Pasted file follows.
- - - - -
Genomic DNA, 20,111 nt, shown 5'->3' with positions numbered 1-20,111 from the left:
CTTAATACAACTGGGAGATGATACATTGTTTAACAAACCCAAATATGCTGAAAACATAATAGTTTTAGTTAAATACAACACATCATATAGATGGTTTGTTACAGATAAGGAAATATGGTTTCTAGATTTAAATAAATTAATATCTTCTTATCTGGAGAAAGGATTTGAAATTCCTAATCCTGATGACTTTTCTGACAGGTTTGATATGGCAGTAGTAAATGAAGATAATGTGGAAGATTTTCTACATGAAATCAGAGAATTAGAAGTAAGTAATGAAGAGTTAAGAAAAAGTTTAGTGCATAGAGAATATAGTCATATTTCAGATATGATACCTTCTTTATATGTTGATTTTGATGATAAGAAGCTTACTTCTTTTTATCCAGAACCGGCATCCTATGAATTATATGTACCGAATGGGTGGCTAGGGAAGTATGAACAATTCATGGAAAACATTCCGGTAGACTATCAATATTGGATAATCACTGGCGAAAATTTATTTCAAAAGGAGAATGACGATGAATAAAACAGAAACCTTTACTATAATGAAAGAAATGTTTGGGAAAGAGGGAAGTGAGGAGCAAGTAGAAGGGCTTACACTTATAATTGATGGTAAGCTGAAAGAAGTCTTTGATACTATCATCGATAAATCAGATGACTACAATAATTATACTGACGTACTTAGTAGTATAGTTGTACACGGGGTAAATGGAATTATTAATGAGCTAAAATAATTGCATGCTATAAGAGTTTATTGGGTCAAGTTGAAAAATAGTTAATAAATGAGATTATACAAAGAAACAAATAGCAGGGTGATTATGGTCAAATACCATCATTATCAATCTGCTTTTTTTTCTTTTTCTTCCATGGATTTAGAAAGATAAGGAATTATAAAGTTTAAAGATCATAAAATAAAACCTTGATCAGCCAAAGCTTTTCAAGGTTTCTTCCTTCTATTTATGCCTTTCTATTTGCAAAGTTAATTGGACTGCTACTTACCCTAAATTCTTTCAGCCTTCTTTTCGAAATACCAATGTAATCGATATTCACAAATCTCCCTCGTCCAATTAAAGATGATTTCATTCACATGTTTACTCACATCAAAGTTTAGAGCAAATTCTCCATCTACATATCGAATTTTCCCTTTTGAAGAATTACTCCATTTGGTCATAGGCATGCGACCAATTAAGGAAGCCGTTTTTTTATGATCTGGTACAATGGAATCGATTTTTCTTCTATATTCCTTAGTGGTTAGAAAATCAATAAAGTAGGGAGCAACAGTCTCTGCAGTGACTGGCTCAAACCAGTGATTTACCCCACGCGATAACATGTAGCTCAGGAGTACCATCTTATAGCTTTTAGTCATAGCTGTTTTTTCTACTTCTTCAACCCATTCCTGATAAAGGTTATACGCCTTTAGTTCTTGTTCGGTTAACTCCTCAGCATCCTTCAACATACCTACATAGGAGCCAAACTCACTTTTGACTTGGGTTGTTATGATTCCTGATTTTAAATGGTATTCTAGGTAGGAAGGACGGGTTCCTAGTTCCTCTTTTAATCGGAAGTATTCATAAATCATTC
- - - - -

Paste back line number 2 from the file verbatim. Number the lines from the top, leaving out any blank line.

CTTAATACAACTGGGAGATGATACATTGTTTAACAAACCCAAATATGCTGAAAACATAATAGTTTTAGTTAAATACAACACATCATATAGATGGTTTGTTACAGATAAGGAAATATGGTTTCTAGATTTAAATAAATTAATATCTTCTTATCTGGAGAAAGGATTTGAAATTCCTAATCCTGATGACTTTTCTGACAGGTTTGATATGGCAGTAGTAAATGAAGATAATGTGGAAGATTTTCTACATGAAATCAGAGAATTAGAAGTAAGTAATGAAGAGTTAAGAAAAAGTTTAGTGCATAGAGAATATAGTCATATTTCAGATATGATACCTTCTTTATATGTTGATTTTGATGATAAGAAGCTTACTTCTTTTTATCCAGAACCGGCATCCTATGAATTATATGTACCGAATGGGTGGCTAGGGAAGTATGAACAATTCATGGAAAACATTCCGGTAGACTATCAATATTGGATAATCACTGGCGAAAATTTATTTCAAAAGGAGAATGACGATGAATAAAACAGAAACCTTTACTATAATGAAAGAAATGTTTGGGAAAGAGGGAAGTGAGGAGCAAGTAGAAGGGCTTACACTTATAATTGATGGTAAGCTGAAAGAAGTCTTTGATACTATCATCGATAAATCAGATGACTACAATAATTATACTGACGTACTTAGTAGTATAGTTGTACACGGGGTAAATGGAATTATTAATGAGCTAAAATAATTGCATGCTATAAGAGTTTATTGGGTCAAGTTGAAAAATAGTTAATAAATGAGATTATACAAAGAAACAAATAGCAGGGTGATTATGGTCAAATACCATCATTATCAATCTGCTTTTTTTTCTTTTTCTTCCATGGATTTAGAAAGATAAGGAATTATAAAGTTTAAAGATCATAAAATAAAACCTTGATCAGCCAAAGCTTTTCAAGGTTTCTTCCTTCTATTTATGCCTTTCTATTTGCAAAGTTAATTGGACTGCTACTTACCCTAAATTCTTTCAGCCTTCTTTTCGAAATACCAATGTAATCGATATTCACAAATCTCCCTCGTCCAATTAAAGATGATTTCATTCACATGTTTACTCACATCAAAGTTTAGAGCAAATTCTCCATCTACATATCGAATTTTCCCTTTTGAAGAATTACTCCATTTGGTCATAGGCATGCGACCAATTAAGGAAGCCGTTTTTTTATGATCTGGTACAATGGAATCGATTTTTCTTCTATATTCCTTAGTGGTTAGAAAATCAATAAAGTAGGGAGCAACAGTCTCTGCAGTGACTGGCTCAAACCAGTGATTTACCCCACGCGATAACATGTAGCTCAGGAGTACCATCTTATAGCTTTTAGTCATAGCTGTTTTTTCTACTTCTTCAACCCATTCCTGATAAAGGTTATACGCCTTTAGTTCTTGTTCGGTTAACTCCTCAGCATCCTTCAACATACCTACATAGGAGCCAAACTCACTTTTGACTTGGGTTGTTATGATTCCTGATTTTAAATGGTATTCTAGGTAGGAAGGACGGGTTCCTAGTTCCTCTTTTAATCGGAAGTATTCATAAATCATTC